Druze residents of Majdal Shams in the Israeli-annexed Golan Heights set ablaze makeshift ballot papers during a protest.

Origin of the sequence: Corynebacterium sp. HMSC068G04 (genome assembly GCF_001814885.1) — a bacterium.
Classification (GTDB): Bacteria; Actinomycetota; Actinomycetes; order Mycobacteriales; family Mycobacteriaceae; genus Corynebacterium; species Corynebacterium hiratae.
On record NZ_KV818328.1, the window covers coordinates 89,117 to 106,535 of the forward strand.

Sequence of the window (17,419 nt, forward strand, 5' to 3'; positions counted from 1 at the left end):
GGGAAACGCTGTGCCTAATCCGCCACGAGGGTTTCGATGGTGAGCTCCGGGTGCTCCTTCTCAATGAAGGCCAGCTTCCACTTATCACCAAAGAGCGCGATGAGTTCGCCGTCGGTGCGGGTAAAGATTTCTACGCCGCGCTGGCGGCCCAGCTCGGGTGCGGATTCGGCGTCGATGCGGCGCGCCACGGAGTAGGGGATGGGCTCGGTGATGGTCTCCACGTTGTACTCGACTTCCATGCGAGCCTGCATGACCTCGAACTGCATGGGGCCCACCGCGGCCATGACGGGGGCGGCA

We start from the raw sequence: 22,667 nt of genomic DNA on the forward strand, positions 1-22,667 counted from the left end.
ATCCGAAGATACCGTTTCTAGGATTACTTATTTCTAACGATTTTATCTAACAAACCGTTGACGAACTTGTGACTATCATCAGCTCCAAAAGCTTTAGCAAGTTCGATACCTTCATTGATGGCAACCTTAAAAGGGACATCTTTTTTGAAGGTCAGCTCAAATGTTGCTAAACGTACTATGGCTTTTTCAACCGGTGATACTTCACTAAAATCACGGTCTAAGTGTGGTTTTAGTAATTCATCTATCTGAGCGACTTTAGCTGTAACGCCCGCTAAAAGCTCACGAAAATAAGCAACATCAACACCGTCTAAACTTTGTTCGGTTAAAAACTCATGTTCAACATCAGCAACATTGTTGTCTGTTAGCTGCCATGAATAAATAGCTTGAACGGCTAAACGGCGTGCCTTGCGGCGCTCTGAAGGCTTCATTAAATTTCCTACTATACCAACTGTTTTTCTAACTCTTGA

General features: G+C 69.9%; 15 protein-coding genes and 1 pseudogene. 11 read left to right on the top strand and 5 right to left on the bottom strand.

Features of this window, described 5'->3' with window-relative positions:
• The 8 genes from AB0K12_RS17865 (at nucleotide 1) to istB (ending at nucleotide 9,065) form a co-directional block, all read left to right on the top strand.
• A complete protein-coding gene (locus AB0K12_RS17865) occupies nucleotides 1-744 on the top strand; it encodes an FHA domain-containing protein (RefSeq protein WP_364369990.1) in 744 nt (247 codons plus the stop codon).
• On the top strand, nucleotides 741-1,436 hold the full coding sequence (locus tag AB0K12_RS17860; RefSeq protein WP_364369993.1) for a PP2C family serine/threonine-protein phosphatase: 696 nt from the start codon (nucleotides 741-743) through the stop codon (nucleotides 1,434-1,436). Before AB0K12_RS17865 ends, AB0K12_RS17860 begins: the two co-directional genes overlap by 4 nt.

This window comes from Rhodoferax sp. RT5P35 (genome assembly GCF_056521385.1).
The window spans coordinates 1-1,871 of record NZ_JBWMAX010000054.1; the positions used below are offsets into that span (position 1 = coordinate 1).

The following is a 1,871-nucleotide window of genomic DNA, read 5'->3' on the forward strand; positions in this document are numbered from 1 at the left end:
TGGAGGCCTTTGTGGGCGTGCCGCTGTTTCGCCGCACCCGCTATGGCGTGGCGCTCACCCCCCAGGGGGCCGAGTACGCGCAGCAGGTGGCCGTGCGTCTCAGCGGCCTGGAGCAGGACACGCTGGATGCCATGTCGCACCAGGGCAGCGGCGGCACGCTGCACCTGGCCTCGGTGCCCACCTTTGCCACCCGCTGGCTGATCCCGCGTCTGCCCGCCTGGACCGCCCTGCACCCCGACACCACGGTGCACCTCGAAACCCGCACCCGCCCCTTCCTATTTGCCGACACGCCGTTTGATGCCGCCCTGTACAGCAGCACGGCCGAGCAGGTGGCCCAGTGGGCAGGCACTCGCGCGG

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An election poster at the entrance to Majdal Shams in the Israeli-occupied Golan Heights offers a rare reminder that the Druze community is about to vote for the first time in more than 50 years. As across Israel, the residents of this mountainous region will have the chance to cast their ballots on Oct. 30 for their local councils.But for the Druze of the Golan plateau these elections are different and far more controversial.Now many fear the push for a vote the first since Israeli tanks rolled in represents just another bid by the Jewish state to try to legitimize its control.The majority of the 23,000 Druze in the occupied Golan have never opted to become Israeli citizens, according to Saleh.Where once Druze from the region dreamt of going to study or work in Syria, now the seven-year conflict has seen more and more youths turn their hopes toward Israel out of pragmatism.
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